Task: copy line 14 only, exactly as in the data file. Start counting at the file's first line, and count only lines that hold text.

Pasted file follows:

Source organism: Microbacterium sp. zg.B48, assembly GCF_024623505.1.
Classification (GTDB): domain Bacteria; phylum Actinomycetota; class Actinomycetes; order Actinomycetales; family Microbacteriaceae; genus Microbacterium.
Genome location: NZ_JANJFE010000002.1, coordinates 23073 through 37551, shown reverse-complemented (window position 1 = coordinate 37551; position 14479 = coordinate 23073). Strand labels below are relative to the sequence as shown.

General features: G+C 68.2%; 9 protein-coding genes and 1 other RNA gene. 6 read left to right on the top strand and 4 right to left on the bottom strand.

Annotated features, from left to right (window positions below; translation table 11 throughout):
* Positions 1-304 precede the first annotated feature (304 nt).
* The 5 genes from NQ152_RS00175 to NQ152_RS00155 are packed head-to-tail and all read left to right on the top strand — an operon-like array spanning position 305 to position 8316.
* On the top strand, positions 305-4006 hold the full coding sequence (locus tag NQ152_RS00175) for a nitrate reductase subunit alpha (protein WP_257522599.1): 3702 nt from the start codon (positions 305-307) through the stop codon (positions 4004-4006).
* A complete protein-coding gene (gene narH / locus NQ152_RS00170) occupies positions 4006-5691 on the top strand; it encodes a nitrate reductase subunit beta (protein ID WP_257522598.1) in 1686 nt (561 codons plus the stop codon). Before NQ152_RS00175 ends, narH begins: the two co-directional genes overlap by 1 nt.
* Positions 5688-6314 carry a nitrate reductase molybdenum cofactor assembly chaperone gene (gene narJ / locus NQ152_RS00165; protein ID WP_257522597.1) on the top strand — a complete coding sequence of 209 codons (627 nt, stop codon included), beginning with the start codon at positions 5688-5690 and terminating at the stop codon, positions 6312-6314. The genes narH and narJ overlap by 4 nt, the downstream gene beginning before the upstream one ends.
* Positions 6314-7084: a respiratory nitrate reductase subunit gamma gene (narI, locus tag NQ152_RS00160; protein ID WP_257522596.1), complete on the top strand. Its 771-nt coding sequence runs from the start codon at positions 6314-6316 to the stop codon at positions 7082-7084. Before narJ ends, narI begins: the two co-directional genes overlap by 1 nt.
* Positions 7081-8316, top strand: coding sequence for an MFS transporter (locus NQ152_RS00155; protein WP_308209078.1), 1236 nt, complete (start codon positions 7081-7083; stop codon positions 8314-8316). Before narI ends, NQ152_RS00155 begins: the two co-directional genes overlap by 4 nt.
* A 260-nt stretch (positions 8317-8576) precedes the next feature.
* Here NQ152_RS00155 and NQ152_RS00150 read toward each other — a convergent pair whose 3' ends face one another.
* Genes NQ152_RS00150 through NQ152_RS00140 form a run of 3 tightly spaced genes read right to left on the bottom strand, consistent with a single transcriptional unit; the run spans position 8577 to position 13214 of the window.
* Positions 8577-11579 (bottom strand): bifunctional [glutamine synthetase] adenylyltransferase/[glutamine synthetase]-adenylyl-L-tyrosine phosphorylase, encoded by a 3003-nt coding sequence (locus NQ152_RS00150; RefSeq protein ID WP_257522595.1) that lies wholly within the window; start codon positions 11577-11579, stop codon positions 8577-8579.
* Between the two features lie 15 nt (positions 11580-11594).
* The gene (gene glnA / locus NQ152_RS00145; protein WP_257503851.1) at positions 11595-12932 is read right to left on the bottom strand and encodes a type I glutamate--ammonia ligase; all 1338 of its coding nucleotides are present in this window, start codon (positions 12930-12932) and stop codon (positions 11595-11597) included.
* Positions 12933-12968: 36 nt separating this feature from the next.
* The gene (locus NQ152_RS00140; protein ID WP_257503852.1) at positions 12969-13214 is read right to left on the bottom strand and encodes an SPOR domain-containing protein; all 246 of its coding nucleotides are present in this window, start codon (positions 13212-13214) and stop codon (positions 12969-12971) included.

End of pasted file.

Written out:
* Here NQ152_RS00155 and NQ152_RS00150 read toward each other — a convergent pair whose 3' ends face one another.